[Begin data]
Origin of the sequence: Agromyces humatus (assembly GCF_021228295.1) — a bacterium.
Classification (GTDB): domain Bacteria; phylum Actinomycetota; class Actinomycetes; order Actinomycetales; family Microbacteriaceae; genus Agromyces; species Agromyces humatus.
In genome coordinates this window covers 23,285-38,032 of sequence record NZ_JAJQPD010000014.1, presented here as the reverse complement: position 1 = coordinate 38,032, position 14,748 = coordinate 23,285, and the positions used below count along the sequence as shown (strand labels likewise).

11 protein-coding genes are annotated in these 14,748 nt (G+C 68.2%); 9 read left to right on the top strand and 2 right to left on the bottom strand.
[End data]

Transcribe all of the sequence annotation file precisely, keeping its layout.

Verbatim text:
Origin of the sequence: Agromyces humatus (assembly GCF_021228295.1) — a bacterium.
Classification (GTDB): domain Bacteria; phylum Actinomycetota; class Actinomycetes; order Actinomycetales; family Microbacteriaceae; genus Agromyces; species Agromyces humatus.
In genome coordinates this window covers 23,285-38,032 of sequence record NZ_JAJQPD010000014.1, presented here as the reverse complement: position 1 = coordinate 38,032, position 14,748 = coordinate 23,285, and the positions used below count along the sequence as shown (strand labels likewise).

11 protein-coding genes are annotated in these 14,748 nt (G+C 68.2%); 9 read left to right on the top strand and 2 right to left on the bottom strand.